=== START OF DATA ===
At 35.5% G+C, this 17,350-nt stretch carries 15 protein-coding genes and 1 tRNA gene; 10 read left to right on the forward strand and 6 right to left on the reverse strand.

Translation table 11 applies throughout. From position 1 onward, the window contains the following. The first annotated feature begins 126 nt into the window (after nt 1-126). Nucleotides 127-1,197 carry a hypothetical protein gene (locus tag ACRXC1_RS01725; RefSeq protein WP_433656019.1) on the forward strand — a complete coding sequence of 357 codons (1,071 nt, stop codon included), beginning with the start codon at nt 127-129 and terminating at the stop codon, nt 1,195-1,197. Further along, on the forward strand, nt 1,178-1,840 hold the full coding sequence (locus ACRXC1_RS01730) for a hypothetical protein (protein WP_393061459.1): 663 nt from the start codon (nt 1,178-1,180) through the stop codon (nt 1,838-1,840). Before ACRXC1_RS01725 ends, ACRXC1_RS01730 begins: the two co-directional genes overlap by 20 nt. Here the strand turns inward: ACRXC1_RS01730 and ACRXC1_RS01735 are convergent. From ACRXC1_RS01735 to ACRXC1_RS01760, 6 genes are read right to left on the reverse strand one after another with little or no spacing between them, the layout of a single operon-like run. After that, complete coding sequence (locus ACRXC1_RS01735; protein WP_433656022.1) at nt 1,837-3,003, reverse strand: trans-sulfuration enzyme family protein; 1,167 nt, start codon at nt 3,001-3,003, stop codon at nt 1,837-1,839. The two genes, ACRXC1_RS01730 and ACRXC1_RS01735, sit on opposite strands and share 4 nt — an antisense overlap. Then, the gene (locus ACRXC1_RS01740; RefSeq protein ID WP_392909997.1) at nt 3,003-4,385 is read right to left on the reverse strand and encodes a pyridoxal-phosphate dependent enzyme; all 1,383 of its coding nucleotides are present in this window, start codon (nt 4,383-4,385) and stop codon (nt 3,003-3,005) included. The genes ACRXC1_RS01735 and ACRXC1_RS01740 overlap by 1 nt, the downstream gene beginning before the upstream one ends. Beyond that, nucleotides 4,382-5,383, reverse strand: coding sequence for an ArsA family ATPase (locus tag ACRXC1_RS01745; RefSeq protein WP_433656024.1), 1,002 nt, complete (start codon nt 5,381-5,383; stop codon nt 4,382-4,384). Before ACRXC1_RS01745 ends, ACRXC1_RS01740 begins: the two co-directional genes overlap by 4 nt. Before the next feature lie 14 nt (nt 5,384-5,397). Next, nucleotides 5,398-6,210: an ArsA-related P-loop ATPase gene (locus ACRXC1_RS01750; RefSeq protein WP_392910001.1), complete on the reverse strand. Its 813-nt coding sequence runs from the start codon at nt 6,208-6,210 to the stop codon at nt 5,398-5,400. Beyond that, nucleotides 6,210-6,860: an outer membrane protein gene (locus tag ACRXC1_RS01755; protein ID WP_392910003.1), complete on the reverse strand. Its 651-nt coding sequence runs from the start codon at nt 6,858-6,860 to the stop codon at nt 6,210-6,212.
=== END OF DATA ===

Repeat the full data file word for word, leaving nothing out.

At 35.5% G+C, this 17,350-nt stretch carries 15 protein-coding genes and 1 tRNA gene; 10 read left to right on the forward strand and 6 right to left on the reverse strand.

Translation table 11 applies throughout. From position 1 onward, the window contains the following. The first annotated feature begins 126 nt into the window (after nt 1-126). Nucleotides 127-1,197 carry a hypothetical protein gene (locus tag ACRXC1_RS01725; RefSeq protein WP_433656019.1) on the forward strand — a complete coding sequence of 357 codons (1,071 nt, stop codon included), beginning with the start codon at nt 127-129 and terminating at the stop codon, nt 1,195-1,197. Further along, on the forward strand, nt 1,178-1,840 hold the full coding sequence (locus ACRXC1_RS01730) for a hypothetical protein (protein WP_393061459.1): 663 nt from the start codon (nt 1,178-1,180) through the stop codon (nt 1,838-1,840). Before ACRXC1_RS01725 ends, ACRXC1_RS01730 begins: the two co-directional genes overlap by 20 nt. Here the strand turns inward: ACRXC1_RS01730 and ACRXC1_RS01735 are convergent. From ACRXC1_RS01735 to ACRXC1_RS01760, 6 genes are read right to left on the reverse strand one after another with little or no spacing between them, the layout of a single operon-like run. After that, complete coding sequence (locus ACRXC1_RS01735; protein WP_433656022.1) at nt 1,837-3,003, reverse strand: trans-sulfuration enzyme family protein; 1,167 nt, start codon at nt 3,001-3,003, stop codon at nt 1,837-1,839. The two genes, ACRXC1_RS01730 and ACRXC1_RS01735, sit on opposite strands and share 4 nt — an antisense overlap. Then, the gene (locus ACRXC1_RS01740; RefSeq protein ID WP_392909997.1) at nt 3,003-4,385 is read right to left on the reverse strand and encodes a pyridoxal-phosphate dependent enzyme; all 1,383 of its coding nucleotides are present in this window, start codon (nt 4,383-4,385) and stop codon (nt 3,003-3,005) included. The genes ACRXC1_RS01735 and ACRXC1_RS01740 overlap by 1 nt, the downstream gene beginning before the upstream one ends. Beyond that, nucleotides 4,382-5,383, reverse strand: coding sequence for an ArsA family ATPase (locus tag ACRXC1_RS01745; RefSeq protein WP_433656024.1), 1,002 nt, complete (start codon nt 5,381-5,383; stop codon nt 4,382-4,384). Before ACRXC1_RS01745 ends, ACRXC1_RS01740 begins: the two co-directional genes overlap by 4 nt. Before the next feature lie 14 nt (nt 5,384-5,397). Next, nucleotides 5,398-6,210: an ArsA-related P-loop ATPase gene (locus ACRXC1_RS01750; RefSeq protein WP_392910001.1), complete on the reverse strand. Its 813-nt coding sequence runs from the start codon at nt 6,208-6,210 to the stop codon at nt 5,398-5,400. Beyond that, nucleotides 6,210-6,860: an outer membrane protein gene (locus tag ACRXC1_RS01755; protein ID WP_392910003.1), complete on the reverse strand. Its 651-nt coding sequence runs from the start codon at nt 6,858-6,860 to the stop codon at nt 6,210-6,212.